11. 6 Law and Democracy: Part I: The Foundational Rights
    (pp. 153-192)

    Habermas’s interest in law and politics is the single constant thread running throughout his career and predates his interest in knowledge and morality. His first book, The Structural Transformation of the Public Sphere (1962), examined the emergence of an independent political space for critical public opinion formation during the eighteenth century and its subsequent decline with the rise of mass media and propaganda in the nineteenth and twentieth centuries. Although the basic contours of his later discourse theoretic understanding of the public sphere are already present in that work, they lack a rigorous and systematic formulation. His second major book...

  12. 7 Law and Democracy: Part II: Power and the Clash of Paradigms
    (pp. 193-220)

    In the last chapter I examined Habermas’s application of DE to law, with its distinctive linkage of legality and legitimacy. Here, institutionalized legal coercion is shown to depend on normatively regulated democratic consent and vice versa. Saying that the consent in question is normative means that it approximates deliberative ideals mandating free, equal, inclusive, and reciprocal participation. These ideals, in turn, are legally codified in the form of basic rights. In this respect, basic rights and democracy are complementary rather than opposed, so that neither constrains the other in a way that would violate citizens’ autonomy.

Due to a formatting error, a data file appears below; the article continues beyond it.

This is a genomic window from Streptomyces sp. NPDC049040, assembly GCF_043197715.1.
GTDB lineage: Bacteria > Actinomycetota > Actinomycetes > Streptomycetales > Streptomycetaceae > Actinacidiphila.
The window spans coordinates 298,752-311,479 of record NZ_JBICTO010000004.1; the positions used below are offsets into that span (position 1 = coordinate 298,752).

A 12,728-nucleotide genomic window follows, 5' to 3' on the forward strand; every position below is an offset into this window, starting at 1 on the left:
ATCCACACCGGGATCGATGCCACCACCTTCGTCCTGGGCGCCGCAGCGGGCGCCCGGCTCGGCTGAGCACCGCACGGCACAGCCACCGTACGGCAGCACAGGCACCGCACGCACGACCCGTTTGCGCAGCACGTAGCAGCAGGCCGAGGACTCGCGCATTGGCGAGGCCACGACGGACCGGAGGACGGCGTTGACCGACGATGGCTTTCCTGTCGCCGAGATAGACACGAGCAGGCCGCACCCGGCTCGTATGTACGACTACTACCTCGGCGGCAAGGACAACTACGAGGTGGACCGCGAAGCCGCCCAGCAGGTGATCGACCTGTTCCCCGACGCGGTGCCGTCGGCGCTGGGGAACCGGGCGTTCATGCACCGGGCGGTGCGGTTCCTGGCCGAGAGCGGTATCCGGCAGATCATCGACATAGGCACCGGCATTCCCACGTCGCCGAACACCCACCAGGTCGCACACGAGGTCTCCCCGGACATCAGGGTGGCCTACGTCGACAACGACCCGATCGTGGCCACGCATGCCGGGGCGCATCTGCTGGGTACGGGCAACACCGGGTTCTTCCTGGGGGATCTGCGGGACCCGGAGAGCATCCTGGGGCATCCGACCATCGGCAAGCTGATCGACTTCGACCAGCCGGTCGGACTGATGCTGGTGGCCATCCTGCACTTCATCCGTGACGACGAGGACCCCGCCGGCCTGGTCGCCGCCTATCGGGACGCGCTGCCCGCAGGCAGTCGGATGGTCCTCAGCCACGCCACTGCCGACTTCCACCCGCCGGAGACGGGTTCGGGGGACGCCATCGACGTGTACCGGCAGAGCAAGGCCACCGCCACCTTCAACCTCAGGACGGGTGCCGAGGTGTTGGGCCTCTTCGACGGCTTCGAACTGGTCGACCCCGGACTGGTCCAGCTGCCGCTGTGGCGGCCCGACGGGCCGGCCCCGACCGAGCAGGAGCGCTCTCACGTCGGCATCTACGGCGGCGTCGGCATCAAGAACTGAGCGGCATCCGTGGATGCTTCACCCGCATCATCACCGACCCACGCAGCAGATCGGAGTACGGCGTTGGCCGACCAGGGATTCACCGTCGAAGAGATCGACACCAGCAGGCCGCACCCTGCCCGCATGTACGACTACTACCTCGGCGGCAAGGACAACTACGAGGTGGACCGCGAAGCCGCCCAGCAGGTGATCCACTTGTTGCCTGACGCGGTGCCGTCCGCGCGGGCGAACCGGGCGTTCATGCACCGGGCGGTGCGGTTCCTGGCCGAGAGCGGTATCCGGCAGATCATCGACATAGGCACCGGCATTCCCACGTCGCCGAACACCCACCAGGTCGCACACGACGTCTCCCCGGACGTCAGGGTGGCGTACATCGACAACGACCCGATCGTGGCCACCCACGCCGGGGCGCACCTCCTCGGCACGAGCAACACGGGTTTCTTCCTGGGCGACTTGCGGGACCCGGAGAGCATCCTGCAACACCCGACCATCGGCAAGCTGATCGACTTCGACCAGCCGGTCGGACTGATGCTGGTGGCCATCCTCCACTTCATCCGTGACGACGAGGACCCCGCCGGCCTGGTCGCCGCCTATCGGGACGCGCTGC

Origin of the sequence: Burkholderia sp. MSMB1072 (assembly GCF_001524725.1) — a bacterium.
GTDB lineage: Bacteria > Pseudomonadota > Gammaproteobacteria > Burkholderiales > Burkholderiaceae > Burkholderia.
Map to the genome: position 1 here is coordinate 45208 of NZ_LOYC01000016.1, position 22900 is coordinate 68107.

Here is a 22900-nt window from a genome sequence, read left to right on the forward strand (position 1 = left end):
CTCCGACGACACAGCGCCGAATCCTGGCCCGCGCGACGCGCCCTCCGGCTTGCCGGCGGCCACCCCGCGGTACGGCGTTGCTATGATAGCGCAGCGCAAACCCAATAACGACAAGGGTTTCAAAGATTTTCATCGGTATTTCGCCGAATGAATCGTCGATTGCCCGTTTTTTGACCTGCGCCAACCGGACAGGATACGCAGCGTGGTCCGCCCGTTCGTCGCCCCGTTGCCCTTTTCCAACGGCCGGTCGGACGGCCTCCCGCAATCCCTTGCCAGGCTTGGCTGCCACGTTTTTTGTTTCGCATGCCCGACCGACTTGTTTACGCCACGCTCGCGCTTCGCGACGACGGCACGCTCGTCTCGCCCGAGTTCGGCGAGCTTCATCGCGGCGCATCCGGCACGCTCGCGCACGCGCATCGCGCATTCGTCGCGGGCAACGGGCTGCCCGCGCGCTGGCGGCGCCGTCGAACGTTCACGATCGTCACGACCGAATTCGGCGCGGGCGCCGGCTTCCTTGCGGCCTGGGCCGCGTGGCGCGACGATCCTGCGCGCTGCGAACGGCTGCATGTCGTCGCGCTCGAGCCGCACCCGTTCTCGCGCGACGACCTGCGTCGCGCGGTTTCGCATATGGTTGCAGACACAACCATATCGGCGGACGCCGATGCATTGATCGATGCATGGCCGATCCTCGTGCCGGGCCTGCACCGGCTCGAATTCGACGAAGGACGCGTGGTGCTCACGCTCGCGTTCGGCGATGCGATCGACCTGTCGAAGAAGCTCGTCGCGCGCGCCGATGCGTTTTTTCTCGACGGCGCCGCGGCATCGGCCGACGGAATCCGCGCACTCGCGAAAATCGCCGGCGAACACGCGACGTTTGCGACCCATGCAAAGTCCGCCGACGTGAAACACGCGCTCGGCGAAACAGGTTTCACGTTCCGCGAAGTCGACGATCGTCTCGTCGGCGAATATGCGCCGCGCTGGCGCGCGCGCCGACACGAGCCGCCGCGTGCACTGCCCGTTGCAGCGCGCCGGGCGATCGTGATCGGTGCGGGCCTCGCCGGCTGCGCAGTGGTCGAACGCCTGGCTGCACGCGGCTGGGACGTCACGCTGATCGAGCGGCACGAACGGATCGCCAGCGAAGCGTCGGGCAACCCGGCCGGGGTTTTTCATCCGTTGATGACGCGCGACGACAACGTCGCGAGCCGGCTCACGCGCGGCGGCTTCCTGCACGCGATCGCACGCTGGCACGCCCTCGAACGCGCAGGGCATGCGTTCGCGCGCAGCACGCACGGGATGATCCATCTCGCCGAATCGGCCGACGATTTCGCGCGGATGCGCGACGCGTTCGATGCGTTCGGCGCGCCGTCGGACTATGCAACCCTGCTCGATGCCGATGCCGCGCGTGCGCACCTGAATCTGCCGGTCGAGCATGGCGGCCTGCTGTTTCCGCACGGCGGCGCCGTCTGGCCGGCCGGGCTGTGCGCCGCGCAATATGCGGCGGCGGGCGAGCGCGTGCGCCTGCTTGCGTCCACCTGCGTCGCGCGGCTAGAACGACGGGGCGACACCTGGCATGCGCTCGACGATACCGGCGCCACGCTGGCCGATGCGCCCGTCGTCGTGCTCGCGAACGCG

Whether this argument is...

  13. 8 Law and Democracy: Part III: Applying the Proceduralist Paradigm
    (pp. 221-252)

    We have examined the proceduralist paradigm in the abstract, but how might it be applied in the concrete? Habermas shows us how in a number of applications revolving around gender, multiculturalism, immigration, and separation of church and state. Our brief survey of these applications will provide critical insight into the capacity of the proceduralist paradigm to guide policymaking.

    In his first major work, The Structural Transformation of the Public Sphere (1962), Habermas argued that the distinction between private and public life underpinning liberal society played a crucial role in maintaining the vitality of democracy. The middle-class family in the eighteenth...

  14. 9 Law and Democracy: Part IV: Social Complexity and a Critical Assessment
    (pp. 253-266)

    Our examination of the discourse theory of law and democracy has focused on its normative philosophical implications. Yet the theory already incorporates sociology from the inside in its consideration of facts about modern legal systems. The norms underwriting discourse ethics must be modified when applied to social problem solving; they must be linked to positive law and the efficient administration of justice in such a way that administrative power now becomes a factor that must be legitimated and constitutionally limited.